Tejon Ranch Company Attacks Conservation Partners

Owner of massive California landholding issues public statement lashing out at Tejon Ranch Conservancy and environmental signatories to Tejon Ranch conservation agreement.
Mule Deer, Tejon Ranch
Mule Deer, Tejon Ranch
Credit: Ben Teton

Owner of massive California landholding issues public statement lashing out at Tejon Ranch Conservancy and environmental signatories to Tejon Ranch conservation agreement.

Last week the non-profit Tejon Ranch Conservancy—created to oversee conservation of the 240,000 acres preserved under the landmark 2008 Tejon Ranch Conservation and Land Use Agreement (“Agreement” or “RWA”)—sued the Tejon Ranch Company for breaching its funding obligation to the non-profit conservancy. Procedurally, the Conservancy joined a lawsuit filed in early December by the Agreement’s environmental signatories—NRDC, National Audubon, Sierra Club, Planning and Conservation League, and Endangered Habitats League—to challenge the Company’s failure to make Advance Payments to the Conservancy. 

Last Friday the Tejon Ranch Company responded by issuing a rancorous press statement attacking not only the Conservancy’s legal action but the Conservancy itself—misrepresenting the legal process, the merits of the litigation, and the invaluable work of the organization over its twelve-year history.

As a member of the Conservancy board since its creation and its chair for almost a decade, I feel compelled to challenge the Company’s unbridled and unjustified public attack—an attack that contrasts sharply with the good work over the years of many Company representatives on the Conservancy’s board.

Sadly, its attempt to engage the media in undermining the Conservancy and its work reflects just how far the Company has retreated from its once enthusiastic endorsement of the conservation agreement when, in May 2008, its then-CEO Robert Stine called it “good for conservation, good for California and good for the company and its shareholders.” 

The Company’s dramatic about face and the allegations made to justify it are not only lamentable but demonstrably false. Consider just a few examples:

According to the Company, the Conservancy joined the lawsuit not to compel Advance Payments—its principal source of revenue—but as an “Eleventh Hour effort” instigated by plaintiffs to “salvage” and correct a “major error” and “sloppy,” “glaring,” “fatal defects” in their “defective” December 2nd complaint. In fact, the Conservancy’s filing—through an amended complaint—is a common legal process, undertaken as a matter of right by any aggrieved plaintiff for any reason. The board of directors of the Conservancy made the decision to sue, because the lawsuit involves legal issues central to its very existence.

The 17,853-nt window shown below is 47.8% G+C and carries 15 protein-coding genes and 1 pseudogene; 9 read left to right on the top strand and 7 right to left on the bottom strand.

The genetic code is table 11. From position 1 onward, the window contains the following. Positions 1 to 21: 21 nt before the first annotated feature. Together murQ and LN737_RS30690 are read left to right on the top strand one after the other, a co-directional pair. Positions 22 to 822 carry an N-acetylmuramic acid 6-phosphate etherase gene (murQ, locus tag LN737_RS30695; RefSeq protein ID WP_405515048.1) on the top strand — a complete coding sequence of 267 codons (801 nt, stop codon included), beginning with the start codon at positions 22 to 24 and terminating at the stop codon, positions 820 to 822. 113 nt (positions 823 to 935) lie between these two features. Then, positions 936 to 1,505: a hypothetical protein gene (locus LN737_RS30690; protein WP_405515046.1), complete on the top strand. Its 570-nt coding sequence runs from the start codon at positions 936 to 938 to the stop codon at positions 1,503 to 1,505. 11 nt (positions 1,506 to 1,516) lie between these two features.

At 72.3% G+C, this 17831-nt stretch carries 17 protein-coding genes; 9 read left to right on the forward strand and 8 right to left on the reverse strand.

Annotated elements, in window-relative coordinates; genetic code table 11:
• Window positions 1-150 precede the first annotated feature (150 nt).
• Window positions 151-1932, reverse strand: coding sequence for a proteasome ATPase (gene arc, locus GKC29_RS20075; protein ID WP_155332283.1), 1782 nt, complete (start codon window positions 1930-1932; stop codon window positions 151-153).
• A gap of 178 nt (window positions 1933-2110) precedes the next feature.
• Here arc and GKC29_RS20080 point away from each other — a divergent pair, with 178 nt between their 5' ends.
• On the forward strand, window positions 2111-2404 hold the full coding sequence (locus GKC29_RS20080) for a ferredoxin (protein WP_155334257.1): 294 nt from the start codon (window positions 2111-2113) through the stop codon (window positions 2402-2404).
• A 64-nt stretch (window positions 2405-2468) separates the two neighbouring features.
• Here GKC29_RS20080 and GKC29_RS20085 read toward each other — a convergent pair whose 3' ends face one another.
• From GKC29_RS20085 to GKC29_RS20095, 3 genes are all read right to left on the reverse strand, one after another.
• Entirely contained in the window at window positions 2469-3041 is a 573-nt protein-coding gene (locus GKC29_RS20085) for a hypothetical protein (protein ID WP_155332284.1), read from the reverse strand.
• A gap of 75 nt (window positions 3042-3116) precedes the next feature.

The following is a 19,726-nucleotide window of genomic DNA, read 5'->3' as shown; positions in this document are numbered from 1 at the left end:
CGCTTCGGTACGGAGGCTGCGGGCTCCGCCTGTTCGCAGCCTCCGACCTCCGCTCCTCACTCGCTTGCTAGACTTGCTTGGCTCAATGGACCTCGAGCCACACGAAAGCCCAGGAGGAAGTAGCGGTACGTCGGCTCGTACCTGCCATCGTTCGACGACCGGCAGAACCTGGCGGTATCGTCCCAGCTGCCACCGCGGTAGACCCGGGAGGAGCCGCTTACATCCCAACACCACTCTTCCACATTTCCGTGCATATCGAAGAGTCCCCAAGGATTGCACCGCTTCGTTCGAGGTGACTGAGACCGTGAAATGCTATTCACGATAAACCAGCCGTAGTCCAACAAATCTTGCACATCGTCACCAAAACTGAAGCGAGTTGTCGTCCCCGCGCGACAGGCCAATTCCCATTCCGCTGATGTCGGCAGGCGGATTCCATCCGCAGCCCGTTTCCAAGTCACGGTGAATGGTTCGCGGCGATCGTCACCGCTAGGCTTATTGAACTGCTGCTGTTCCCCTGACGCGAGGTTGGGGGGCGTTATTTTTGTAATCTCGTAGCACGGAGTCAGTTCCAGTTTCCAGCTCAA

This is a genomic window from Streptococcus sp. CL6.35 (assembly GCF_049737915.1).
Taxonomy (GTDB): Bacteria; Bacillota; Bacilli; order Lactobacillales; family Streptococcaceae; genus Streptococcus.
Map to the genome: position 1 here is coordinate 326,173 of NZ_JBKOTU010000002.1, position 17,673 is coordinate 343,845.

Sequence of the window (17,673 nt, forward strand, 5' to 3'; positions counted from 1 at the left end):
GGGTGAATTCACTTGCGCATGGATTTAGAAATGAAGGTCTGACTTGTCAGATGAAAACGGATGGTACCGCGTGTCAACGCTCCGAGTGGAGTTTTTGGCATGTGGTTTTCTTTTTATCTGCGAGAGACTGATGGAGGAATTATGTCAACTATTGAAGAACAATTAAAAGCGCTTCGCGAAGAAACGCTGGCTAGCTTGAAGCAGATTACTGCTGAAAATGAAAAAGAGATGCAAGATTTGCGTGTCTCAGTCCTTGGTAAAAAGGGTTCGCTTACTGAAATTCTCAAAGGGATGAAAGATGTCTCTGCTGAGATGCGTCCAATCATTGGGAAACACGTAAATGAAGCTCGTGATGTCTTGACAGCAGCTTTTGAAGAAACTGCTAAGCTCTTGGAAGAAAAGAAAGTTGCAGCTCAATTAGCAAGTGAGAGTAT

On the merits, the Company doesn’t deny its obligation to make Advance Payments to support the Conservancy’s operations. But it attempts to justify its failure to comply by alleging that the Conservancy and environmental plaintiffs violated the RWA’s “non-opposition” clause, which prohibits their opposition to the Company’s development projects on the ten percent of the Ranch not protected by the Agreement. The release ignores the fact that the same provision explicitly exempts from the prohibition the very kinds of activities cited by the Company as a violation.

The Company’s most sweeping attack is its astonishing claim—without explanation—that the lawsuit filed by its conservation partners is actually an attempt to “evade years of mismanagement” and “the squandering of $11,000,000 in payments contributed by Tejon to date . . . .”

On the contrary, the Conservancy’s resources are devoted entirely to its conservation mission—protecting the conserved lands on Tejon Ranch, overseeing compliance with conservation easements, directing scientific research by Conservancy scientific staff or outside scientists and academic institutions, managing public access to the conserved lands, and conducting public education activities for school children and others, including in the Bakersfield area.

In fact, what the Company considers “squandering” has funded outstanding Conservancy staff and their operations resulting in, for example, more than 40 studies on Tejon Ranch on a variety of scientific topics in collaboration with colleges and universities (including MIT, UC Berkeley, and others), the discovery of species that are new to science or endemic to Tejon, quantifiable data showing the benefits of managed grazing in riparian areas (applicable to much of the American West and beyond), the exposure of students to field work in the living laboratory of Tejon Ranch, bringing thousands of Californians and others to explore its vast landscape, as well as introducing college-aged students to ecological and stewardship work through paid internships. All of this is in addition to the Conservancy’s core responsibilities of annual conservation easement monitoring of tens of thousands of acres, ongoing stewardship activities like invasive species removal and wildlife surveys, and drafting of encyclopedic Ranch-Wide Management Plan for Tejon Ranch.

Each of the plaintiffs in the pending lawsuit, including the Conservancy, has devoted substantial effort for a decade and a half to negotiating and then implementing an agreement that is considered a landmark in California’s conservation history—an agreement that, if the Company doesn’t undermine it by noncompliance or specious attacks on conservation partners, will serve Californians and the state’s natural heritage for generations to come.

When the RWA was announced in 2008, the Tejon Ranch Company’s CEO endorsed that positive vision and celebrated the deal’s benefit to his shareholders. In the wake of his retirement in 2014, it now appears that the Company’s enthusiastic view of this historic conservation achievement may have retired with him.